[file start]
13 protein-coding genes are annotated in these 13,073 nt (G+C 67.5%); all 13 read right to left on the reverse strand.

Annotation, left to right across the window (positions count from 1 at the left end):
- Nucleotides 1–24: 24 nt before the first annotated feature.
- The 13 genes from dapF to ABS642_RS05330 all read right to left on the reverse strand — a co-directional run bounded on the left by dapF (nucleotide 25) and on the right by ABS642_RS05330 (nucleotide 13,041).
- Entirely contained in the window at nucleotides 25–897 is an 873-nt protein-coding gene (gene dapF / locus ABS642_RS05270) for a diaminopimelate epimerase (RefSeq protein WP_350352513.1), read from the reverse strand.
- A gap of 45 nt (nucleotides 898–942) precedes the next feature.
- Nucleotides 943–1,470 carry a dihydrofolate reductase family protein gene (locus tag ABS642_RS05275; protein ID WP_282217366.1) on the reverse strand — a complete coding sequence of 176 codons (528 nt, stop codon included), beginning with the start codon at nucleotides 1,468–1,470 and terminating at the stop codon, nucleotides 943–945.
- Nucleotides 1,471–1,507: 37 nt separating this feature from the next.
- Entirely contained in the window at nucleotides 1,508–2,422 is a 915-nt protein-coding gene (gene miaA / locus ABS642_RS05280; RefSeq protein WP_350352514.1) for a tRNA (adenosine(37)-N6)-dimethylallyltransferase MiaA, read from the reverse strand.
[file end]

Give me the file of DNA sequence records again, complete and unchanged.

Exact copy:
13 protein-coding genes are annotated in these 13,073 nt (G+C 67.5%); all 13 read right to left on the reverse strand.

Annotation, left to right across the window (positions count from 1 at the left end):
- Nucleotides 1–24: 24 nt before the first annotated feature.
- The 13 genes from dapF to ABS642_RS05330 all read right to left on the reverse strand — a co-directional run bounded on the left by dapF (nucleotide 25) and on the right by ABS642_RS05330 (nucleotide 13,041).
- Entirely contained in the window at nucleotides 25–897 is an 873-nt protein-coding gene (gene dapF / locus ABS642_RS05270) for a diaminopimelate epimerase (RefSeq protein WP_350352513.1), read from the reverse strand.
- A gap of 45 nt (nucleotides 898–942) precedes the next feature.
- Nucleotides 943–1,470 carry a dihydrofolate reductase family protein gene (locus tag ABS642_RS05275; protein ID WP_282217366.1) on the reverse strand — a complete coding sequence of 176 codons (528 nt, stop codon included), beginning with the start codon at nucleotides 1,468–1,470 and terminating at the stop codon, nucleotides 943–945.
- Nucleotides 1,471–1,507: 37 nt separating this feature from the next.
- Entirely contained in the window at nucleotides 1,508–2,422 is a 915-nt protein-coding gene (gene miaA / locus ABS642_RS05280; RefSeq protein WP_350352514.1) for a tRNA (adenosine(37)-N6)-dimethylallyltransferase MiaA, read from the reverse strand.